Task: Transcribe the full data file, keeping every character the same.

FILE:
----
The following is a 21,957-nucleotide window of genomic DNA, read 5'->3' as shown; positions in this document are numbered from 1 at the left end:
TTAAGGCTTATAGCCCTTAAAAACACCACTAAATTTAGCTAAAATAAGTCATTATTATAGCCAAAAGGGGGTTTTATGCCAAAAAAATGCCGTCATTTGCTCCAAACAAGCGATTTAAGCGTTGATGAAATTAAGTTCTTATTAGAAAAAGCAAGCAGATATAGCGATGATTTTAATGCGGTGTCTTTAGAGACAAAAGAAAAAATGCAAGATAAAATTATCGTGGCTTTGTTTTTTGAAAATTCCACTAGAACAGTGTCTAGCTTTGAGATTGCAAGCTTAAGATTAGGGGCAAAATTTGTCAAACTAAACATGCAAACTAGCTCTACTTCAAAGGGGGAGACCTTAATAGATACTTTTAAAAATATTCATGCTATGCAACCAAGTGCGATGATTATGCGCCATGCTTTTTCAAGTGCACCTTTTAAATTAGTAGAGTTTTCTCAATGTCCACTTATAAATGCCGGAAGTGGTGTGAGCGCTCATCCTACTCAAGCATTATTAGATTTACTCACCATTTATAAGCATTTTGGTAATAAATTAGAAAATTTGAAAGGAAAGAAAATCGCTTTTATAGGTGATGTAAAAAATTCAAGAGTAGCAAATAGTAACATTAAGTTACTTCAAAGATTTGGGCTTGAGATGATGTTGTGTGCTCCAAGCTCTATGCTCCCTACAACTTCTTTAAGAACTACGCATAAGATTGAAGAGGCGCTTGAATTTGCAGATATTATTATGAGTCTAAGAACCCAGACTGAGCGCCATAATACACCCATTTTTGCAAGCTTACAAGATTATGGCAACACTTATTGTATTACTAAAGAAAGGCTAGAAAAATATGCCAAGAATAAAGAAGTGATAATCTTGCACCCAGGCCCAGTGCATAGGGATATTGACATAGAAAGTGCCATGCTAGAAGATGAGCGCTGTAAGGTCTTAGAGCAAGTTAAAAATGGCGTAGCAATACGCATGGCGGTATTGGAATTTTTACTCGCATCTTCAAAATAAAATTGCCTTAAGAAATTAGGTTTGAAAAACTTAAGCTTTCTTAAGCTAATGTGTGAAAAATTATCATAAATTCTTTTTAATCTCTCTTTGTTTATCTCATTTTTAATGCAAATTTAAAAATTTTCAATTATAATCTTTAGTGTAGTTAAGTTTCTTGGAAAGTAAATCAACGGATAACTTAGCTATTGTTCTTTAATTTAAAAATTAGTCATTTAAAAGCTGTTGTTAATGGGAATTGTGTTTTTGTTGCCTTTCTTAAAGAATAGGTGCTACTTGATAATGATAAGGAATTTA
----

The following is a 21,957-nucleotide window of genomic DNA, read 5'->3' as shown; positions in this document are numbered from 1 at the left end:
TTAAGGCTTATAGCCCTTAAAAACACCACTAAATTTAGCTAAAATAAGTCATTATTATAGCCAAAAGGGGGTTTTATGCCAAAAAAATGCCGTCATTTGCTCCAAACAAGCGATTTAAGCGTTGATGAAATTAAGTTCTTATTAGAAAAAGCAAGCAGATATAGCGATGATTTTAATGCGGTGTCTTTAGAGACAAAAGAAAAAATGCAAGATAAAATTATCGTGGCTTTGTTTTTTGAAAATTCCACTAGAACAGTGTCTAGCTTTGAGATTGCAAGCTTAAGATTAGGGGCAAAATTTGTCAAACTAAACATGCAAACTAGCTCTACTTCAAAGGGGGAGACCTTAATAGATACTTTTAAAAATATTCATGCTATGCAACCAAGTGCGATGATTATGCGCCATGCTTTTTCAAGTGCACCTTTTAAATTAGTAGAGTTTTCTCAATGTCCACTTATAAATGCCGGAAGTGGTGTGAGCGCTCATCCTACTCAAGCATTATTAGATTTACTCACCATTTATAAGCATTTTGGTAATAAATTAGAAAATTTGAAAGGAAAGAAAATCGCTTTTATAGGTGATGTAAAAAATTCAAGAGTAGCAAATAGTAACATTAAGTTACTTCAAAGATTTGGGCTTGAGATGATGTTGTGTGCTCCAAGCTCTATGCTCCCTACAACTTCTTTAAGAACTACGCATAAGATTGAAGAGGCGCTTGAATTTGCAGATATTATTATGAGTCTAAGAACCCAGACTGAGCGCCATAATACACCCATTTTTGCAAGCTTACAAGATTATGGCAACACTTATTGTATTACTAAAGAAAGGCTAGAAAAATATGCCAAGAATAAAGAAGTGATAATCTTGCACCCAGGCCCAGTGCATAGGGATATTGACATAGAAAGTGCCATGCTAGAAGATGAGCGCTGTAAGGTCTTAGAGCAAGTTAAAAATGGCGTAGCAATACGCATGGCGGTATTGGAATTTTTACTCGCATCTTCAAAATAAAATTGCCTTAAGAAATTAGGTTTGAAAAACTTAAGCTTTCTTAAGCTAATGTGTGAAAAATTATCATAAATTCTTTTTAATCTCTCTTTGTTTATCTCATTTTTAATGCAAATTTAAAAATTTTCAATTATAATCTTTAGTGTAGTTAAGTTTCTTGGAAAGTAAATCAACGGATAACTTAGCTATTGTTCTTTAATTTAAAAATTAGTCATTTAAAAGCTGTTGTTAATGGGAATTGTGTTTTTGTTGCCTTTCTTAAAGAATAGGTGCTACTTGATAATGATAAGGAATTTA